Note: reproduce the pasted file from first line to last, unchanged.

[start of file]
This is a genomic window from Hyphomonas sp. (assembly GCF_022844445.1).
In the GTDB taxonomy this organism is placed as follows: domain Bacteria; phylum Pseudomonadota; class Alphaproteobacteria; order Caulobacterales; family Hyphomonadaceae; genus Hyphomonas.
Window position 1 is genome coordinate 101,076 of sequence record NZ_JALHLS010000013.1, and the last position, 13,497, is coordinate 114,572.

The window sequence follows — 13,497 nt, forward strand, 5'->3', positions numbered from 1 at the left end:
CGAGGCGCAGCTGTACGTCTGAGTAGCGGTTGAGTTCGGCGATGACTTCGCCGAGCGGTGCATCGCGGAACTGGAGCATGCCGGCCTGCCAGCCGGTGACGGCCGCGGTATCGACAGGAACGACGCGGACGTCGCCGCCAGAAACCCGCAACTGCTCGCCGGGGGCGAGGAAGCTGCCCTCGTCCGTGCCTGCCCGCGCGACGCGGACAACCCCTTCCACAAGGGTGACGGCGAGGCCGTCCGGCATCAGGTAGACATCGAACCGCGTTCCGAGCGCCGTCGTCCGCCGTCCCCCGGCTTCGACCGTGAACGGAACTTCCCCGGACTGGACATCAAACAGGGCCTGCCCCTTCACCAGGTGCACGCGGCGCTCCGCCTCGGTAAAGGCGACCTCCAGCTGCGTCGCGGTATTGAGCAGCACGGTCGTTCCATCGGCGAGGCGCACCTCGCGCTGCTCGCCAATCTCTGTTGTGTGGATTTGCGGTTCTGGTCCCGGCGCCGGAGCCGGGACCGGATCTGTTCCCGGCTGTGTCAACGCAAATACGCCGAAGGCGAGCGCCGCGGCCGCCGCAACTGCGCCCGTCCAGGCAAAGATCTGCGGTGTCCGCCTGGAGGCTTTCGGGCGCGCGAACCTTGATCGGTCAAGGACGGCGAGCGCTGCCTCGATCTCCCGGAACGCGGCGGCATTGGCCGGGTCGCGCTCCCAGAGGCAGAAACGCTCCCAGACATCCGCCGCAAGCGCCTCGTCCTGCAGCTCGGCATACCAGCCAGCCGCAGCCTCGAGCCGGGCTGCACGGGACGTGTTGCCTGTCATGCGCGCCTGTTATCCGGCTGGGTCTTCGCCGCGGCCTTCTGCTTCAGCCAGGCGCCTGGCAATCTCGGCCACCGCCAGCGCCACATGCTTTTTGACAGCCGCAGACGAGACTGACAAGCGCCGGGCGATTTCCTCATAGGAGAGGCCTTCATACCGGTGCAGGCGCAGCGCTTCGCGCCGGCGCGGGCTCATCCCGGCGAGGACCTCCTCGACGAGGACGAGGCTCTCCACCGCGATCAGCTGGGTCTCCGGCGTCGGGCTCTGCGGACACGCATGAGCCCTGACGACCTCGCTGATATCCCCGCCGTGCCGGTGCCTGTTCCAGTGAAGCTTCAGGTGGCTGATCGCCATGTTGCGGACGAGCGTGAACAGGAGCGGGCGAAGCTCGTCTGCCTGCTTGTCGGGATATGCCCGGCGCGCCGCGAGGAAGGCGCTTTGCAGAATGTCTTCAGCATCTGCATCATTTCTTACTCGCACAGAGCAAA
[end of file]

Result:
This is a genomic window from Hyphomonas sp. (assembly GCF_022844445.1).
In the GTDB taxonomy this organism is placed as follows: domain Bacteria; phylum Pseudomonadota; class Alphaproteobacteria; order Caulobacterales; family Hyphomonadaceae; genus Hyphomonas.
Window position 1 is genome coordinate 101,076 of sequence record NZ_JALHLS010000013.1, and the last position, 13,497, is coordinate 114,572.

The window sequence follows — 13,497 nt, forward strand, 5'->3', positions numbered from 1 at the left end:
CGAGGCGCAGCTGTACGTCTGAGTAGCGGTTGAGTTCGGCGATGACTTCGCCGAGCGGTGCATCGCGGAACTGGAGCATGCCGGCCTGCCAGCCGGTGACGGCCGCGGTATCGACAGGAACGACGCGGACGTCGCCGCCAGAAACCCGCAACTGCTCGCCGGGGGCGAGGAAGCTGCCCTCGTCCGTGCCTGCCCGCGCGACGCGGACAACCCCTTCCACAAGGGTGACGGCGAGGCCGTCCGGCATCAGGTAGACATCGAACCGCGTTCCGAGCGCCGTCGTCCGCCGTCCCCCGGCTTCGACCGTGAACGGAACTTCCCCGGACTGGACATCAAACAGGGCCTGCCCCTTCACCAGGTGCACGCGGCGCTCCGCCTCGGTAAAGGCGACCTCCAGCTGCGTCGCGGTATTGAGCAGCACGGTCGTTCCATCGGCGAGGCGCACCTCGCGCTGCTCGCCAATCTCTGTTGTGTGGATTTGCGGTTCTGGTCCCGGCGCCGGAGCCGGGACCGGATCTGTTCCCGGCTGTGTCAACGCAAATACGCCGAAGGCGAGCGCCGCGGCCGCCGCAACTGCGCCCGTCCAGGCAAAGATCTGCGGTGTCCGCCTGGAGGCTTTCGGGCGCGCGAACCTTGATCGGTCAAGGACGGCGAGCGCTGCCTCGATCTCCCGGAACGCGGCGGCATTGGCCGGGTCGCGCTCCCAGAGGCAGAAACGCTCCCAGACATCCGCCGCAAGCGCCTCGTCCTGCAGCTCGGCATACCAGCCAGCCGCAGCCTCGAGCCGGGCTGCACGGGACGTGTTGCCTGTCATGCGCGCCTGTTATCCGGCTGGGTCTTCGCCGCGGCCTTCTGCTTCAGCCAGGCGCCTGGCAATCTCGGCCACCGCCAGCGCCACATGCTTTTTGACAGCCGCAGACGAGACTGACAAGCGCCGGGCGATTTCCTCATAGGAGAGGCCTTCATACCGGTGCAGGCGCAGCGCTTCGCGCCGGCGCGGGCTCATCCCGGCGAGGACCTCCTCGACGAGGACGAGGCTCTCCACCGCGATCAGCTGGGTCTCCGGCGTCGGGCTCTGCGGACACGCATGAGCCCTGACGACCTCGCTGATATCCCCGCCGTGCCGGTGCCTGTTCCAGTGAAGCTTCAGGTGGCTGATCGCCATGTTGCGGACGAGCGTGAACAGGAGCGGGCGAAGCTCGTCTGCCTGCTTGTCGGGATATGCCCGGCGCGCCGCGAGGAAGGCGCTTTGCAGAATGTCTTCAGCATCTGCATCATTTCTTACTCGCACAGAGCAAA